On 7.10.2022, US President Joseph Biden signed the Executive Order on Enhancing Safeguards for United States Signals Intelligence Activities, outlining key directives to implement the U.S’ commitments under the EU – U.S. Data Privacy Framework (‘EU-US DPF’), as announced in March 2020.

The Executive Order constitutes a major step in respect of trans Atlantic data transfer as it introduces new figurative safeguards to address all the questions raised by the annulment of the Privacy Shield in 2020 by the EU Court of Justice in its Schrems II judgment. For Europeans whose personal data is transferred to the US, the new Executive Order provides a number of additional safeguards that limit access to data by US intelligence authorities to what is necessary and proportionate in pursuit of national security objectives. Such intelligence activities include protection against espionage, terrorism or threats.

Furthermore, it establishes a new two-layer redress mechanism to address complaints about data collection. This mechanism involves both the ‘Civil Liberties Protection Officer’ of the US intelligence community and a new independent Data Protection Review Court. Under the first layer, EU individuals will be able to lodge a complaint with the so-called ‘Civil Liberties Protection Officer’ of the US intelligence community. Under the second level, individuals will have the possibility to appeal the decision of the Civil Liberties Protection Officer before the Data Protection Review Court.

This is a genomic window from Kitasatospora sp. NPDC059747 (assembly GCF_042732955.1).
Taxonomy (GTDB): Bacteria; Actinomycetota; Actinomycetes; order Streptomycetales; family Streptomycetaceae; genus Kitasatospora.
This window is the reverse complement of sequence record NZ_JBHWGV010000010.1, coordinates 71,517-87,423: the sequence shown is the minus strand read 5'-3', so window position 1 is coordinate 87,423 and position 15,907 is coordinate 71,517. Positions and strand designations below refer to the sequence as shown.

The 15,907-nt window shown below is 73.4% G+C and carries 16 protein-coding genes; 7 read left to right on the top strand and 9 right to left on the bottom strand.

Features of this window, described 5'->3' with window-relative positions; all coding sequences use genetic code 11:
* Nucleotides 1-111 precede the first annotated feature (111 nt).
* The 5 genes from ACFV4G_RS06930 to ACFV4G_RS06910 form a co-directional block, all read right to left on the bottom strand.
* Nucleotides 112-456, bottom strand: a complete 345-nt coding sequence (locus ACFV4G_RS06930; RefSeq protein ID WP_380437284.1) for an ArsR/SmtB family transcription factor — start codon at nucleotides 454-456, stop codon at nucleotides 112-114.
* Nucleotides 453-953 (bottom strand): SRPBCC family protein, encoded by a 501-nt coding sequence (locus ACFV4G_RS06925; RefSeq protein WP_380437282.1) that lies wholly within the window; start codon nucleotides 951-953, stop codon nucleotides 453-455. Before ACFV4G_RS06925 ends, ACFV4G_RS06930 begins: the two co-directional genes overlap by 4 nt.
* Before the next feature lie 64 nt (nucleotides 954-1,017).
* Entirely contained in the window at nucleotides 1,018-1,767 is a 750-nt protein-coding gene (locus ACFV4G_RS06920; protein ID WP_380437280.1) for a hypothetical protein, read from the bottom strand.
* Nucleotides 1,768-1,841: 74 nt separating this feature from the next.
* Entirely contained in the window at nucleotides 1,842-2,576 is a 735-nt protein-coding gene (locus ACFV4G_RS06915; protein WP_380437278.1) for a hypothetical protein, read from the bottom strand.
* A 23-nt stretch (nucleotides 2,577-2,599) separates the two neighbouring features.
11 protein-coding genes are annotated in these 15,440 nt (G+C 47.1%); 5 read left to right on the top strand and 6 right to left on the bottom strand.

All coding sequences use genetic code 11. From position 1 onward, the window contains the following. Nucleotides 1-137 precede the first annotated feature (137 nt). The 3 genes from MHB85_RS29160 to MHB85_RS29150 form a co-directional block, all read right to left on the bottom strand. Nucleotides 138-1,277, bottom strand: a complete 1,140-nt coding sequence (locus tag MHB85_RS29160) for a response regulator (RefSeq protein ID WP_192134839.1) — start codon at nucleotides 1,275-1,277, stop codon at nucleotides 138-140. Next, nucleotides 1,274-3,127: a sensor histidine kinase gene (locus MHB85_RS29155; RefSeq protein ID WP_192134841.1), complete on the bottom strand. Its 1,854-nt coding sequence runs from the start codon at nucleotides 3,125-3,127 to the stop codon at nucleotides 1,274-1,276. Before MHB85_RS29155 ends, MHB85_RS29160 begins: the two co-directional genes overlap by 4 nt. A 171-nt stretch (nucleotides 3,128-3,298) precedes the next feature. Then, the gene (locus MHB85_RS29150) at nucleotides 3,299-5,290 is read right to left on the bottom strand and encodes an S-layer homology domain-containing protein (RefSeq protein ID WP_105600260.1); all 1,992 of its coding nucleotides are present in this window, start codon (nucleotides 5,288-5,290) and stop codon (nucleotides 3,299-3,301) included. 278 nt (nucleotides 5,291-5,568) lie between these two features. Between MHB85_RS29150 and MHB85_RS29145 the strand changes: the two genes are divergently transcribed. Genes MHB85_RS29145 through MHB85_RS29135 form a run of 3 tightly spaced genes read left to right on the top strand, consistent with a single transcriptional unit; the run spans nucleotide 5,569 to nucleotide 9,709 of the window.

On this basis, the European Commission will propose a draft adequacy decision and launch its adoption procedure. After that, data will be able to flow freely and safely between the EU and US companies certified by the Department of Commerce under the new framework.

Since the announcement, various data protection authorities and industry bodies have published their first reactions, including the American Civil Liberties Union (‘ACLU’) who noted that “Congress must enact meaningful surveillance reform in order to meet basic legal requirements in the EU”.

Moreover, most businesses in the U.S. remain confused about how to handle their cross-border data transfers until the DPF is approved by the EU, alongside an adequacy decision. In addition, some U.S. businesses have  chosen to leave their Privacy Shield certification according to data from the U.S. Department of Commerce, relying instead on standard contractual clauses (SCC). The European Commission will now commence its approval process, and EU officials continue to predict that a new trans-Atlantic data flow agreement could be in place as early as March 2023.

Until an adequacy decision is made for the EU-U.S. DPF, companies should continue to use existing mechanism deemed by the EU to be sufficient, including the SCCs, and follow the European Data Protection Board’s recommendations on supplement transfer tools to ensure compliance with the E.U. level of protection.

The Editorial Team